Tips for Seniors

Staying active in your community will help you feel safer and help make your neighborhood a better place to live.

Crime prevention is everyone's responsibility, not just a job for the police. Crime can be reduced by simple measures like remembering to lock a door, knowing about common con games, and watching out for your neighbors.

Ways to Help Out

  • Ask the crime prevention officer from your local law enforcement agency to talk to your senior citizen's group.
  • Become a foster grandparent or block parent for children who may need help in an emergency.
  • If a friend has been a victim of crime, be supportive. Listen carefully and non-judgmentally, cook a meal, help repair damage or replace belongings. Accompany the victim to the police station and to court.
  • Join a Neighborhood, Apartment, or Window Watch, or Citizen Patrol.
  • Volunteer for a local Court Watch to help make courts more responsive to citizen's needs.

Seniors & Crime

Although surveys consistently show that persons over 65 are victims of crime far less frequently than young people, senior citizens suffer more as a result of crime. Many senior citizens are so worried about crime they shut themselves up in their homes and rarely go out. Isolating yourself behind locked doors, not getting together with your neighbors, actually makes a criminal's work easier. Senior citizens are more vulnerable to certain crimes like purse snatching, mugging and fraud. You can reduce opportunities for criminals to strike by being careful, alert, and a good neighbor.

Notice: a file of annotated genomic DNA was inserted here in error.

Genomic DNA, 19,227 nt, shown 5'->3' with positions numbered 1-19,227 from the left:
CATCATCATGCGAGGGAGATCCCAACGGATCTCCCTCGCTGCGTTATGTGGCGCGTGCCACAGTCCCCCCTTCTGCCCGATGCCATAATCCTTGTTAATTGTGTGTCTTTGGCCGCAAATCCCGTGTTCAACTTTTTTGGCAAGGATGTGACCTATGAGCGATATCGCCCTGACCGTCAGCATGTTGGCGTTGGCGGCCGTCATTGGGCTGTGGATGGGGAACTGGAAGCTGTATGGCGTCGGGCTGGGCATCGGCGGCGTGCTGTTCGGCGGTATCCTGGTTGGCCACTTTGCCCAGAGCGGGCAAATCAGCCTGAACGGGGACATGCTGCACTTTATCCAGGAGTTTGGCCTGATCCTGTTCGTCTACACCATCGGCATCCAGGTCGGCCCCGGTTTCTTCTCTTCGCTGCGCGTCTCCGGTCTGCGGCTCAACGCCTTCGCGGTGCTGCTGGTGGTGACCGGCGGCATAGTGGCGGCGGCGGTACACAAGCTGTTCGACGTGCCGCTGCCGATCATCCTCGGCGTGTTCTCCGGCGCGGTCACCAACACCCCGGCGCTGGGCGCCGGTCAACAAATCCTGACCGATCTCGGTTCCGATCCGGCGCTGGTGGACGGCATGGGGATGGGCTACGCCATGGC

If You Are Assaulted

  • Contact your local victim assistance center to help you deal with the trauma many crime victims experience. They can help you learn more about counseling, victim compensation laws, and how to follow your case's progress.
  • If the attacker is only after your purse or other valuables, do not resist. Your life and safety are worth more than your possessions.
  • Make a conscious effort to get an accurate description of the attacker and call the police or sheriff immediately.
  • Start a crime prevention program in your building or neighborhood. Turn your tragedy into a helping experience for others.